Our JH1–JH2 model presents unique structural features (Figure 7) that are different from Kroemer's model (Figure S5). Our model is in an anti-symmetric-like and face-to-face domain arrangement, with extensive interactions spanning the αC helix and the αEF/αF loop of both JH2 and JH1. This new dimeric form results in extensive electrostatic (interface 1) and tightly packed hydrophobic interactions (interface 2). Interface 1 is dominated by two inter-domain salt bridge interactions, formed by R588 and E592 in the αC helix of JH2, and E1028 and K1030 in the αEF/αF loop of JH1, respectively. Interface 2 is dominated by strong hydrophobic contacts between V706 and L707 in the activation loop region of JH2 with I973 and V1033 in JH1. Importantly, our model predicts the critical role of residues V706 and L707 in JH2 in stabilizing the inactive conformation of JH1, which could not have been identified in Kroemer's model (Figure S5). In addition, our model indicates that R588 in JH2 forms strong salt bridge interaction with E1028 in JH1 while it interacts with E890 in Kroemer's model, and E592 in JH2 interacts with K1030 in JH1 while it contacts with R893 in Kroemer's model.

Figure 7. JAK2 JH1-JH2 complex model involves two sets of significant interfacial residues.

The JH2 (residues 523 to 816) is shown in blue cartoon while the kinase domain (residues 840 to 1132) is shown in yellow cartoon. The linker loop between two domains is colored pink. Interface 1 shows a site of electrostatic complementarity near the αC helix region of the JH2 and the αEF/αF loop region of kinase domain. The electrostatic complementarity is provided by R588, E592, E1028 and K1030. Interface 2 is composed of mainly hydrophobic residues, especially V706, L707, I901, R971, I973 and V1033.

To assess our model, we performed computational alanine scanning of the JH1–JH2 interface (Table S1) [33][35], and selected corresponding residues for mutagenesis studies. For interface 1, we engineered R588A and E592A in JH2, and the corresponding E1028A and K1030A in JH1 to examine the predicted inter-domain salt bridge interactions. We also made compensatory mutants R588E/E1028R and E592K/K1030E. For interface 2, we engineered V706A and L707A in JH2, and I901A, R971A, I973A and V1033A in JH1 to examine the predicted hydrophobic contacts. We hypothesized that these mutations will directly interrupt favorable interactions between JH2 and JH1, releasing auto-inhibition to activate JH1 kinase activity.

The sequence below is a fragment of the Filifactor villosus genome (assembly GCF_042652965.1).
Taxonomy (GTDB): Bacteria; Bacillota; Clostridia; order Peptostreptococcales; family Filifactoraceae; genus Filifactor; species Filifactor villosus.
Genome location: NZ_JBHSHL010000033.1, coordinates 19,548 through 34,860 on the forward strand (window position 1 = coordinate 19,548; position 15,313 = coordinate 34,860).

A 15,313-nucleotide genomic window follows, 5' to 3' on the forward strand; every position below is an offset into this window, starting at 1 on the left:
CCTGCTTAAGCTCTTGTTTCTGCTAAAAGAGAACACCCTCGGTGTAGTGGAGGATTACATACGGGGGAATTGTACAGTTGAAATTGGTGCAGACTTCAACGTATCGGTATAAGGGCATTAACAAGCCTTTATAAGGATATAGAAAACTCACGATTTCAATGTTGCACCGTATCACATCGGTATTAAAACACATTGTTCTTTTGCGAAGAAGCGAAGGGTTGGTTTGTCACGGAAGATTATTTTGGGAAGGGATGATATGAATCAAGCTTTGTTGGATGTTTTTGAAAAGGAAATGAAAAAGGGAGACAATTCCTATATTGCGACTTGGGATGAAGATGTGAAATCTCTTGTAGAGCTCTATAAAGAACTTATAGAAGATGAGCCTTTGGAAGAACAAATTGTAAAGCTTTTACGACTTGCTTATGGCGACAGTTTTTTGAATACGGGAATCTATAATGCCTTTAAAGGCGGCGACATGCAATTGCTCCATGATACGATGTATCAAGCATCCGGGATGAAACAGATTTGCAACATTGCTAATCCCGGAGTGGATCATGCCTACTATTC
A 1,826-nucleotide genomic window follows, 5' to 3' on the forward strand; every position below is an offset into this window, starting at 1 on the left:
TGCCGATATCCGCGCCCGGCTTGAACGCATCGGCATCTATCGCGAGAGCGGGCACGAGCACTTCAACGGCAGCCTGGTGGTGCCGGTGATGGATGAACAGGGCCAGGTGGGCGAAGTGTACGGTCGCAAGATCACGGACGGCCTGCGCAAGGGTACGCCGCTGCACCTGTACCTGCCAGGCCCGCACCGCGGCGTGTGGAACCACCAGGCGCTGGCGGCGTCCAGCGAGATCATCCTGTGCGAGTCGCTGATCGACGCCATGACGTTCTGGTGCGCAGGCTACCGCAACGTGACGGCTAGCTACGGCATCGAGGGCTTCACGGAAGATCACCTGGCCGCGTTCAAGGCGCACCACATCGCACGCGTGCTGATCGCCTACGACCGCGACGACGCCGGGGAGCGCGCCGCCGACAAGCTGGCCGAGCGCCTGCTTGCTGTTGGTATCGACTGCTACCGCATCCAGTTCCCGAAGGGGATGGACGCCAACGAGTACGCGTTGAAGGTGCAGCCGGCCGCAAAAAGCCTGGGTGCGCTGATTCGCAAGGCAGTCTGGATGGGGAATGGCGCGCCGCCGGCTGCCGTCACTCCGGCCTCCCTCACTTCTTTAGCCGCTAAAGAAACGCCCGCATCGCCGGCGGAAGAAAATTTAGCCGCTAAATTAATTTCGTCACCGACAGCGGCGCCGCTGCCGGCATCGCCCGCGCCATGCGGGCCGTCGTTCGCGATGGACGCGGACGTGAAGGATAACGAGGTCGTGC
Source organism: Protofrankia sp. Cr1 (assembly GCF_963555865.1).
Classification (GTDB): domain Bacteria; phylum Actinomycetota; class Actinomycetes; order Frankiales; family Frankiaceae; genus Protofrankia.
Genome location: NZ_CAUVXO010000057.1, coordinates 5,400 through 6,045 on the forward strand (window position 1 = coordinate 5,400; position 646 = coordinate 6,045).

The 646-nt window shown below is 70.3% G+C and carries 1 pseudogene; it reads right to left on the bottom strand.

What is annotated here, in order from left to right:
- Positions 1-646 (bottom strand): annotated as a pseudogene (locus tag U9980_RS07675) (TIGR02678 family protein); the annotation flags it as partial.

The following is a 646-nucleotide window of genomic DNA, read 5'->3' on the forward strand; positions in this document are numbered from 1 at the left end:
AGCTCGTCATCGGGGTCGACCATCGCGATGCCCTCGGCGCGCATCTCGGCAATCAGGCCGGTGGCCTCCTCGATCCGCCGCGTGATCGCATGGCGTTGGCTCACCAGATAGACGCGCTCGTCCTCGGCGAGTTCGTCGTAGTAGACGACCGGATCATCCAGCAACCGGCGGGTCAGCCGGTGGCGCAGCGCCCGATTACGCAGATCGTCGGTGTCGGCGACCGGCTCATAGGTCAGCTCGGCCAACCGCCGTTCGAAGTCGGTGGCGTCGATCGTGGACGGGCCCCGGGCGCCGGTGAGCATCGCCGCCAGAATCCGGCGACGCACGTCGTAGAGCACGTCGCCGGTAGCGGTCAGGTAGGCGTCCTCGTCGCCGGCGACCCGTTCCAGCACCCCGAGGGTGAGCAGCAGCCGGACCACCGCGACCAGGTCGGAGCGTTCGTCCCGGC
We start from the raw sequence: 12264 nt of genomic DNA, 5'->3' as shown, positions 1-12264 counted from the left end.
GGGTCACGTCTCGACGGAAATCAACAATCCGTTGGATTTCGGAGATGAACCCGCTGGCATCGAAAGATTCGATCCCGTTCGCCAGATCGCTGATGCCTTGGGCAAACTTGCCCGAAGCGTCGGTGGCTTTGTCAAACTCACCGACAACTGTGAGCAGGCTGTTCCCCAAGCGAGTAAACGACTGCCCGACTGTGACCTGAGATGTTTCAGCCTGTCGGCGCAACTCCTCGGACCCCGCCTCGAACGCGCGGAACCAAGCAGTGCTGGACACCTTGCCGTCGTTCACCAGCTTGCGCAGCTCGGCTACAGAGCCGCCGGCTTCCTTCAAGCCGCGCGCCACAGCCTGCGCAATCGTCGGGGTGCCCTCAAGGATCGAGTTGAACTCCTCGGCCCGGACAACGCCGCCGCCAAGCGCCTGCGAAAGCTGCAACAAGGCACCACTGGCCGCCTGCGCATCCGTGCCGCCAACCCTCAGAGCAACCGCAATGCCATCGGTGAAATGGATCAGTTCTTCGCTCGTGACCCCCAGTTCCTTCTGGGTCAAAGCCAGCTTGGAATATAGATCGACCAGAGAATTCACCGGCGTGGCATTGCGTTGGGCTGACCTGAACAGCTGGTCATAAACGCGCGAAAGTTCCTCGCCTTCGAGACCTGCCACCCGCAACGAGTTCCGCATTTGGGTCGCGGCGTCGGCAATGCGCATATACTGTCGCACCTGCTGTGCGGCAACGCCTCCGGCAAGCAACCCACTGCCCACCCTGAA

We first examined the effects on JAK2 auto-phosphorylation in HEK293T cells transiently expressing hemaglutinnin (HA)-tagged wild-type or mutated JAK2. As shown in Figure 8A, R588A, E592A, V706A, and L707A were hyperactive compared to JAK2-WT as measured by an antibody specifically recognizing the phosphorylated active form of JAK2. To corroborate these studies, we also examined the ability of these JAK2 mutants to phosphorylate downstream substrate STAT5. Hyperactivation of STAT5 can be observed using antibodies recognizing phosphorylated active form of STAT5 via flow cytometry (Figure 8B). Moreover, we investigated the in vivo effect of JAK2 mutants in BaF3/EpoR cells. BaF3/EpoR cells depend on JAK2 activity to proliferate, and expression of JAK2-V617F transforms these cells into factor-independent growth. Consistent with their hyperactivity, R588A, E592A, V706A transformed BaF3/EpoR cells into factor-independent growth, although to a lesser extent than V617F (Figure 8C). L707A was not able to transform BaF3/EpoR cells, despite its hyperactivation. This may be due to the fact that transformation of BaF3/EpoR cells relies on signaling originated from the EpoR-JAK2 complex instead of JAK2 in isolation. L707A may affect the conformation of JAK2 such that although it is hyperactivated, it is less efficient in phosphorylating substrates in the context of a EpoR-JAK2 complex to transform BaF3/EpoR cells. Interestingly, all mutations in the kinase domain (I901A, R971A, I973A, E1028A, K1030A, and V1033A) reduced basal JAK2 kinase activity (Figure 8D). These residues may function in a more complex manner in that they are important both for inhibitory interaction with JH2 and for regulating kinase activity of JH1.

Figure 8. Mutation of interfacial residues changed JAK2 kinase activity.

(A) JAK2 mutants showed increased basal kinase activity. Activity of HA-tagged JAK2 mutants was measured by phospho-JAK2 antibodies. Total JAK2 level was measured by anti-HA antibodies. P-JAK2: phosphorylated JAK2. V: vector alone. WT: wild-type JAK2. (B) Hyperactive JAK2 mutants showed increased STAT5 activation. Activation of STAT5 was assessed using flow cytometry with Alexa647-conjugated antibodies to phospho-STAT5. Results were normalized to wild-type JAK2. (C) Hyperactive JAK2 mutants transformed BaF3/EpoR cells into factor-independent growth. Cell growth at each indicated day was measured by MTT assay. JAK2-V617F expressing cells became saturated on Day 5. WT: wild-type JAK2. (D) Mutations in JH1 reduced basal JAK2 kinase activity. Activation of STAT5 was determined as in (B). Results were normalized to wild-type JAK2.